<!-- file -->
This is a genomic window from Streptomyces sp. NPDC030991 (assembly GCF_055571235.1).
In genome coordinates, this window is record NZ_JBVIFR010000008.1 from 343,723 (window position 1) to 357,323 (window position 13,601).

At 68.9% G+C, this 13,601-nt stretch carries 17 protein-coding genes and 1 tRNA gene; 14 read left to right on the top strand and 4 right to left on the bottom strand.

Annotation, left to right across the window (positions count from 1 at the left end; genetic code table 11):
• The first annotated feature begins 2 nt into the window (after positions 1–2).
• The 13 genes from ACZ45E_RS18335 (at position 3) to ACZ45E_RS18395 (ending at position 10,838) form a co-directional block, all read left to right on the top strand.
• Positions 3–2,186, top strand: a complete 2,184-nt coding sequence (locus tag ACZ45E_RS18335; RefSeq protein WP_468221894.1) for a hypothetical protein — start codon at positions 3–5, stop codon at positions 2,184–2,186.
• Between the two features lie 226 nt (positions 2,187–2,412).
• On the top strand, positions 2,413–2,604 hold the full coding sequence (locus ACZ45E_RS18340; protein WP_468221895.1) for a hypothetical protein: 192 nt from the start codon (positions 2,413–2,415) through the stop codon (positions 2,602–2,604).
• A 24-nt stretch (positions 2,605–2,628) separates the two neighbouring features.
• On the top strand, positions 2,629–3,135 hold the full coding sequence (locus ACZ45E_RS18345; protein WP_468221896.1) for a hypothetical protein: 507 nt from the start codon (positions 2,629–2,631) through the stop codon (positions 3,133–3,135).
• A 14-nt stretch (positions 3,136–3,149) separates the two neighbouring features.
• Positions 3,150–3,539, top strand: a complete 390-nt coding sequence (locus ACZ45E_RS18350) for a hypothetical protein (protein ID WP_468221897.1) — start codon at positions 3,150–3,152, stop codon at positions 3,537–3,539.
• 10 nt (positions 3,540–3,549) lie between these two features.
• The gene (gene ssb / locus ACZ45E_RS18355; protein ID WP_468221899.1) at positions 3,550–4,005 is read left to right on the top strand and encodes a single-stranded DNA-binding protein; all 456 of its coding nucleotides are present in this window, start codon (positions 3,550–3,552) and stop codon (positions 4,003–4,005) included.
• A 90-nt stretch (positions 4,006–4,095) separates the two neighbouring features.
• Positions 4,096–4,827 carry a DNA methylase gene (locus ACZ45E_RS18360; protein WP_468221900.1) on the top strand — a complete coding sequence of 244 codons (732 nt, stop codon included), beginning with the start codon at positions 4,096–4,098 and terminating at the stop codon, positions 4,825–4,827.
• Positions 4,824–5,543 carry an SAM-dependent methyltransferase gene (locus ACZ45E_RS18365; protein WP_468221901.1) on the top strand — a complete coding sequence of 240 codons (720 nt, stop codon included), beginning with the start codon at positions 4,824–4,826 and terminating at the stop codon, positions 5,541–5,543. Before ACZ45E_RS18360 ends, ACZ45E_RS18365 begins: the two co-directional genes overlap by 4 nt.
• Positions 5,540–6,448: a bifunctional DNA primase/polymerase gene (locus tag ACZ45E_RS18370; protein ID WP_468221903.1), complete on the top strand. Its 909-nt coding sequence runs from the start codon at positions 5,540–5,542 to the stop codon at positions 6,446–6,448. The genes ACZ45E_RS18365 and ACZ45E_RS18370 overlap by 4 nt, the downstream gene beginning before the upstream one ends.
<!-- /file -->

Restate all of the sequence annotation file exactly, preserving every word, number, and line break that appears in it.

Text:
This is a genomic window from Streptomyces sp. NPDC030991 (assembly GCF_055571235.1).
In genome coordinates, this window is record NZ_JBVIFR010000008.1 from 343,723 (window position 1) to 357,323 (window position 13,601).

At 68.9% G+C, this 13,601-nt stretch carries 17 protein-coding genes and 1 tRNA gene; 14 read left to right on the top strand and 4 right to left on the bottom strand.

Annotation, left to right across the window (positions count from 1 at the left end; genetic code table 11):
• The first annotated feature begins 2 nt into the window (after positions 1–2).
• The 13 genes from ACZ45E_RS18335 (at position 3) to ACZ45E_RS18395 (ending at position 10,838) form a co-directional block, all read left to right on the top strand.
• Positions 3–2,186, top strand: a complete 2,184-nt coding sequence (locus tag ACZ45E_RS18335; RefSeq protein WP_468221894.1) for a hypothetical protein — start codon at positions 3–5, stop codon at positions 2,184–2,186.
• Between the two features lie 226 nt (positions 2,187–2,412).
• On the top strand, positions 2,413–2,604 hold the full coding sequence (locus ACZ45E_RS18340; protein WP_468221895.1) for a hypothetical protein: 192 nt from the start codon (positions 2,413–2,415) through the stop codon (positions 2,602–2,604).
• A 24-nt stretch (positions 2,605–2,628) separates the two neighbouring features.
• On the top strand, positions 2,629–3,135 hold the full coding sequence (locus ACZ45E_RS18345; protein WP_468221896.1) for a hypothetical protein: 507 nt from the start codon (positions 2,629–2,631) through the stop codon (positions 3,133–3,135).
• A 14-nt stretch (positions 3,136–3,149) separates the two neighbouring features.
• Positions 3,150–3,539, top strand: a complete 390-nt coding sequence (locus ACZ45E_RS18350) for a hypothetical protein (protein ID WP_468221897.1) — start codon at positions 3,150–3,152, stop codon at positions 3,537–3,539.
• 10 nt (positions 3,540–3,549) lie between these two features.
• The gene (gene ssb / locus ACZ45E_RS18355; protein ID WP_468221899.1) at positions 3,550–4,005 is read left to right on the top strand and encodes a single-stranded DNA-binding protein; all 456 of its coding nucleotides are present in this window, start codon (positions 3,550–3,552) and stop codon (positions 4,003–4,005) included.
• A 90-nt stretch (positions 4,006–4,095) separates the two neighbouring features.
• Positions 4,096–4,827 carry a DNA methylase gene (locus ACZ45E_RS18360; protein WP_468221900.1) on the top strand — a complete coding sequence of 244 codons (732 nt, stop codon included), beginning with the start codon at positions 4,096–4,098 and terminating at the stop codon, positions 4,825–4,827.
• Positions 4,824–5,543 carry an SAM-dependent methyltransferase gene (locus ACZ45E_RS18365; protein WP_468221901.1) on the top strand — a complete coding sequence of 240 codons (720 nt, stop codon included), beginning with the start codon at positions 4,824–4,826 and terminating at the stop codon, positions 5,541–5,543. Before ACZ45E_RS18360 ends, ACZ45E_RS18365 begins: the two co-directional genes overlap by 4 nt.
• Positions 5,540–6,448: a bifunctional DNA primase/polymerase gene (locus tag ACZ45E_RS18370; protein ID WP_468221903.1), complete on the top strand. Its 909-nt coding sequence runs from the start codon at positions 5,540–5,542 to the stop codon at positions 6,446–6,448. The genes ACZ45E_RS18365 and ACZ45E_RS18370 overlap by 4 nt, the downstream gene beginning before the upstream one ends.